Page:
Artist

Mona Hatoum

Mona Hatoum is a Palestinian born 1952, Beirut, Lebanon who has been living and working in Britain since 1975.
Mona Hatoum’s poetic and political oeuvre is realised in a diverse and often unconventional range of media, including installations, sculpture, video, photography and works on paper.

Hatoum started her career making visceral video and performance work in the 1980s that focused with great intensity on the body. Since the beginning of the 1990s, her work moved increasingly towards large-scale installations that aim to engage the viewer in conflicting emotions of desire and revulsion, fear and fascination. In her singular sculptures, Hatoum has transformed familiar, every-day, domestic objects such as chairs, cots and kitchen utensils into things foreign, threatening and dangerous. Even the human body is rendered strange in works such as 'Corps étranger' (1994) or ‘Deep Throat’ (1996), installations that use endoscopic journeys through the interior landscape of the artist’s own body. In Homebound (2000) and Sous Tension (1999) Hatoum uses an assemblage of household furniture wired up with an audibly active electric current – combine a sense of threat with a surrealist sense of humour to create works that draw the viewer in on both an emotive and intellectual level. In smaller sculptures such as Traffic (2004) and Twins (2006) Hatoum uses found materials, rich with patina and laden with personal resonance, to create poetic, beguiling works on an intimate scale.

Mona Hatoum was born into a Palestinian family in Beirut, Lebanon in 1952 and now lives and works in London and Berlin. She has participated in numerous important group exhibitions including The Turner Prize (1995), Venice Biennale (1995 and 2005), Documenta XI, Kassel, 2002, Biennale of Sydney (2006), the Istanbul Biennial (1995 and 2011) and The Fifth Moscow Biennale of Contemporary Art (2013).
Solo exhibitions include Centre Pompidou, Paris (1994), Museum of Contemporary Art, Chicago (1997), The New Museum of Contemporary Art, New York (1998), Castello di Rivoli, Turin (1999), Tate Britain, London (2000), Hamburger Kunsthalle, Kunstmuseum Bonn, Magasin 3, Stockholm (2004) and Museum of Contemporary Art, Sydney (2005). Recent exhibitions include Measures of Entanglement, UCCA, Beijing (2009), Interior Landscape, Fondazione Querini Stampalia, Venice (2009), Witness, Beirut Art Center, Beirut (2010), Le Grand Monde, Fundaciòn Marcelino Botìn, Santander (2010) and as the winner of the 2011 Joan Miró Prize, she held a solo exhibition at Fundació Joan Miró in Barcelona in 2012. In 2013-2014 she was the subject of a solo exhibition at the Kunstmuseum St Gallen and the largest survey of her work to be shown in the Arab world is currently held at Mathaf: Arab Museum of Modern Art in Doha.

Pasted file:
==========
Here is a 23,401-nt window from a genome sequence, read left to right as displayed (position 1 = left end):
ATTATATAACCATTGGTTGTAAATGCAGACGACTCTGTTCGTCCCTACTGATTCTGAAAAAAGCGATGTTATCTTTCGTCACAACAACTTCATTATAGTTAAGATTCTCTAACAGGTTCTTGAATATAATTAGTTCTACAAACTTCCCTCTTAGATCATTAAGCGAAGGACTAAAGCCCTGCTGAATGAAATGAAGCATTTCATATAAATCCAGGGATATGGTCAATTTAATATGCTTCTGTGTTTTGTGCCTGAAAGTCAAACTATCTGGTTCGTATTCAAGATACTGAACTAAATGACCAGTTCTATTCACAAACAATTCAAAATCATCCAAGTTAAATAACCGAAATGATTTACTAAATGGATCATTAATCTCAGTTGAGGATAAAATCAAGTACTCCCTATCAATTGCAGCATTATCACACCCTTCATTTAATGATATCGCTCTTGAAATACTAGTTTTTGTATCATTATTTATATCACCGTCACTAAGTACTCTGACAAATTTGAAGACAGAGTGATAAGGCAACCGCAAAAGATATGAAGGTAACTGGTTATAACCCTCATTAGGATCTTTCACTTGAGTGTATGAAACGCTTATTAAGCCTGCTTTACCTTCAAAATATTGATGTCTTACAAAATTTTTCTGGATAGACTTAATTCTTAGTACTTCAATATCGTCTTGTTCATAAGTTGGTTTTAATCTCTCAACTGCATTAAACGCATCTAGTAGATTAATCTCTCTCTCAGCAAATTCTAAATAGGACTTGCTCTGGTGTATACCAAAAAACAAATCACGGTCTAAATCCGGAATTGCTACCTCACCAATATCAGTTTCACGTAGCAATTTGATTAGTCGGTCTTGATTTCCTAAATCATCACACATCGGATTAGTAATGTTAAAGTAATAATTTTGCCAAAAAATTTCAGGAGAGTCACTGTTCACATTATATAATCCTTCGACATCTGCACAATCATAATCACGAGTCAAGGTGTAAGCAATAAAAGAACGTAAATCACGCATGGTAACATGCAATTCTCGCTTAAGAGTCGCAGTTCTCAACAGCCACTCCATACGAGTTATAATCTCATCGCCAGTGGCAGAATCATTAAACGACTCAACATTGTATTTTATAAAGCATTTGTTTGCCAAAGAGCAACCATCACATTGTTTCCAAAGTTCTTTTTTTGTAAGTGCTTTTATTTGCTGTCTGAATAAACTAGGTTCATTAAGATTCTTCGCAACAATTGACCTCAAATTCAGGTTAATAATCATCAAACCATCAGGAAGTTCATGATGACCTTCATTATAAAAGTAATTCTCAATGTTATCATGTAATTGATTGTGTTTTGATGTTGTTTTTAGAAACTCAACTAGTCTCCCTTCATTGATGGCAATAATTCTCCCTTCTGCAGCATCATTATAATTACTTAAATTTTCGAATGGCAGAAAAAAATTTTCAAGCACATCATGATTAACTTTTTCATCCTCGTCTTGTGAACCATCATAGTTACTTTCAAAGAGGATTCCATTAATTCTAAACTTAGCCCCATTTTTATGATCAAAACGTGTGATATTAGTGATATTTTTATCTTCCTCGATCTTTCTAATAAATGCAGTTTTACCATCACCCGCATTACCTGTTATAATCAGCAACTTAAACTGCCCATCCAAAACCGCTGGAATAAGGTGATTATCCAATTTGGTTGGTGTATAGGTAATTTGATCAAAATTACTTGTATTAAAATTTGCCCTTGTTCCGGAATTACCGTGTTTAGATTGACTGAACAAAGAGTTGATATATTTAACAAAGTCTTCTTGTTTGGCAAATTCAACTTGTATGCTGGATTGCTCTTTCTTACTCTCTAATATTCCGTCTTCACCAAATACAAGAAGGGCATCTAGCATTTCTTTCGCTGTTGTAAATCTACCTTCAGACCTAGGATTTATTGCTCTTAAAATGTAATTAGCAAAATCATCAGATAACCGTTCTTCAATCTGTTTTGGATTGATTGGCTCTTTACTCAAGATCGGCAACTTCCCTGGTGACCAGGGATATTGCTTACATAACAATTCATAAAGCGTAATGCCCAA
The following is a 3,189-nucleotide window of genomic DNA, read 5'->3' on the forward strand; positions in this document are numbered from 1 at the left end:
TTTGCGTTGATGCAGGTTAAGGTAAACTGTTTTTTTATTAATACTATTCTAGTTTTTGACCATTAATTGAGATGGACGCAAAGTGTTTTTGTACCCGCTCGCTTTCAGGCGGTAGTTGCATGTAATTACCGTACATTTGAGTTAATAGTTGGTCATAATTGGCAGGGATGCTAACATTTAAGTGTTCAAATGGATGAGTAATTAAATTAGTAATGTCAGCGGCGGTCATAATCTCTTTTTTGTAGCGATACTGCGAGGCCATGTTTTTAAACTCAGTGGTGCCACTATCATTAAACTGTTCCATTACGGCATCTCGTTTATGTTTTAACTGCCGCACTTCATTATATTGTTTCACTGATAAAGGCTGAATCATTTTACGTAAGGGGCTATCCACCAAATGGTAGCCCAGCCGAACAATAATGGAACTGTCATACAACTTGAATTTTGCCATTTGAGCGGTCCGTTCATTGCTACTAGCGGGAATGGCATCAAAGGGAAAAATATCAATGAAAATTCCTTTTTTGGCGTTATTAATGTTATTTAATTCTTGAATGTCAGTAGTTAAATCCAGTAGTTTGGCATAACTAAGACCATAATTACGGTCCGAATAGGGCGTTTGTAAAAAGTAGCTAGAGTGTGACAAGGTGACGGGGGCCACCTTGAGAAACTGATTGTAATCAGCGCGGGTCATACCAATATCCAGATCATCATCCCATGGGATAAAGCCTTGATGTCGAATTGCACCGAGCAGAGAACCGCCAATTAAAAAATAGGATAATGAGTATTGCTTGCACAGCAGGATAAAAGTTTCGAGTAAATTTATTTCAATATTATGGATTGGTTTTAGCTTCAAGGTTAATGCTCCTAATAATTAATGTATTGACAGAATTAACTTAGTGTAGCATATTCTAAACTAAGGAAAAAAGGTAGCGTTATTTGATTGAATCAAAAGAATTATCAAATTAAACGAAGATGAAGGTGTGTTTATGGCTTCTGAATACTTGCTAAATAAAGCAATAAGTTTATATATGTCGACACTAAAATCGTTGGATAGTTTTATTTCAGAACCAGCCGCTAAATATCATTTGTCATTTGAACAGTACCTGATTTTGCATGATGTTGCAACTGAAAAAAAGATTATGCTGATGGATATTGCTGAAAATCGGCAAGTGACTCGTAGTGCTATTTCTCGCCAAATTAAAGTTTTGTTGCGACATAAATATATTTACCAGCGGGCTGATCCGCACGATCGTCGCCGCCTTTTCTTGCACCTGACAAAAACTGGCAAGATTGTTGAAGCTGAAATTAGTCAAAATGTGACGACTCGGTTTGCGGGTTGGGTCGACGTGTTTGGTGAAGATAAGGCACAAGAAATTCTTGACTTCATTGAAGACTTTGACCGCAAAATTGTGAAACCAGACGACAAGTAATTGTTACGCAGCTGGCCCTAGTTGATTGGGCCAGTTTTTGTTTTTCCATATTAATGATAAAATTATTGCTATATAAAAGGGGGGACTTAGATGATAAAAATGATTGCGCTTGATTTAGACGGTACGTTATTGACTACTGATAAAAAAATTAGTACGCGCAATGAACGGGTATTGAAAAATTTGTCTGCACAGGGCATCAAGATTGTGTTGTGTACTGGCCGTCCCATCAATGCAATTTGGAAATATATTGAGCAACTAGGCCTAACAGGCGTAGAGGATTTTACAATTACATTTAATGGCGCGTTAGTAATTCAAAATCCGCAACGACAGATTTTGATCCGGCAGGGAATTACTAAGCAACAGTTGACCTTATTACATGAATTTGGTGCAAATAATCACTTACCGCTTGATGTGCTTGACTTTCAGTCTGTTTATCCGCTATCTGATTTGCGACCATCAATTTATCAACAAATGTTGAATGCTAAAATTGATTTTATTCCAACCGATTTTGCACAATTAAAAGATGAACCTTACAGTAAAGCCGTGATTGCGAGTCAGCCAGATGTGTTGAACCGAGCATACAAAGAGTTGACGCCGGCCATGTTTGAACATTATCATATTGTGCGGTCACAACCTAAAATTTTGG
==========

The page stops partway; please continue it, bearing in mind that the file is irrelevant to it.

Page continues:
Videography

Eyes Skinned

1988, 04:04 minutes, colour, Eng./Arabic

Measures of Distance

1988, 15:25 minutes, colour, English

Changing Parts

1985, 24:00 minutes, B&W, English

So Much I Want To Say

1983, 06:00 minutes, B&W

Critical Writing

Once More With Feeling
by Catherine Fowler. Moving Image Review & Art Journal, 2013, v. 2, no. 1.
Closer
by Jim Quilty. Art Review, Apr. 2009, no. 31.
Video Art, A Guided Tour by Catherine Elwes (Books)
by Tom Sherman. Border Crossings, Aug. 2005, v. 24, no. 3.
Somewhere Elsewhere: Diasporic Visions of Space and Subject
by Laura J. Kuo. Fuse, Feb. 2005, v. 28, no. 1.
FFWD, RWD, and PLAY: Performance Art, Video, and Reflections on...
by Tagny Duff. Caught in the Act: anthology of performance art by Canadian women, 2004. Toronto: YYZ, 2004.
What Is That and between Arab Women and Video?: The Case of Beirut
by Laura U. Marks. Camera Obscura, 2003, v. 18, no. 3.
Video Haptics and Erotics
by Laura U. Marks. Touch: Sensuous Theory and Multisensory Media, 2002. Minneapolis: University of Minnesota Press, 2002.
To Touch the Other:: A story of Corpo-electrontic Surfaces
by Christine Ross. The Feminism and Visual Culture Reader, 2002. New York: Routledge press, 2002.
Video Inn and the CRTC
by N/A N/A. In Vision, 2001.
From Nest to Nest, Creating on the Fly
by Ann Wilson Lloyd. The New York Times, June 3, 2001.
The Skin of the Film: Intercultural Cinema, Embodiment, and the Senses
by Laura U. Marks. Durham and London: Duke University Press, 2000.
Images fest has a thing for sex
by Cameron Bailey. Now, Apr. 22, 1999, v. 18, no. 34.
Vtape: FAQ & info
by Lissa Gibbs. The Independent, July 1999.
(untitled)
Crossings/Traversees, 1998. Ottawa: National Gallery of Canada, 1998.
Mona Hatoum's world-wise forms
by Blake Gopnik. The Globe and Mail, Aug. 23 Summer, 1997.
UNB Art Centre Exhibit Tells Stories on Videotape
by Unknown. The Daily Gleaner, Oct. 15, 1994.
Perspectives Of the Body In Canadian Video Art
by Dot Tuer. C Magazine, Winter 1993, no. 36.
Video and Orality
by Peggy Gale. Canadian Art, Summer 1993, v. 10, no. 2.
Desiring Daughters
by Renee Baert. Screen, Summer 1993, v. 34, no. 2.
Subject to Change: Program of Works by Women of Color Challenges...
by Helen Lee. The Independent, July 1990.
Artist Profile: Mona Hatoum
by Mona Hatoum. Matriart, Spring 1990, v. 1, no. 1.
Culture Without a Country
by Ammiel Alcalay. Afterimage, May 1990, v. 17, no. 10.
Images '89
by Donna Lypchuk. Cinema Canada, Sept. 1989.
Cinema Canada: Festivals
by *Not Documented. Cinema Canada, Sept. 1989.
Uprising: Videotapes on the Palestinian Resistance
by Elia Suleiman and Dan Walwroth. Uprising, 1989.
Dreams, Memories, Realities: Recent Black Video and Television...
by Karen Alexander and Ben Gibson. 1988 American Film Institute Video Festival, 1988.
Collision In The Capital: Politics and Art Hit head-On in Video...
by Geoff Pevere. Fuse, Summer 1985, v. 9, no. 1 & 2.
Hostile Realities
by P.D Burwell. High Performance, 1985, v. 8, no. 30.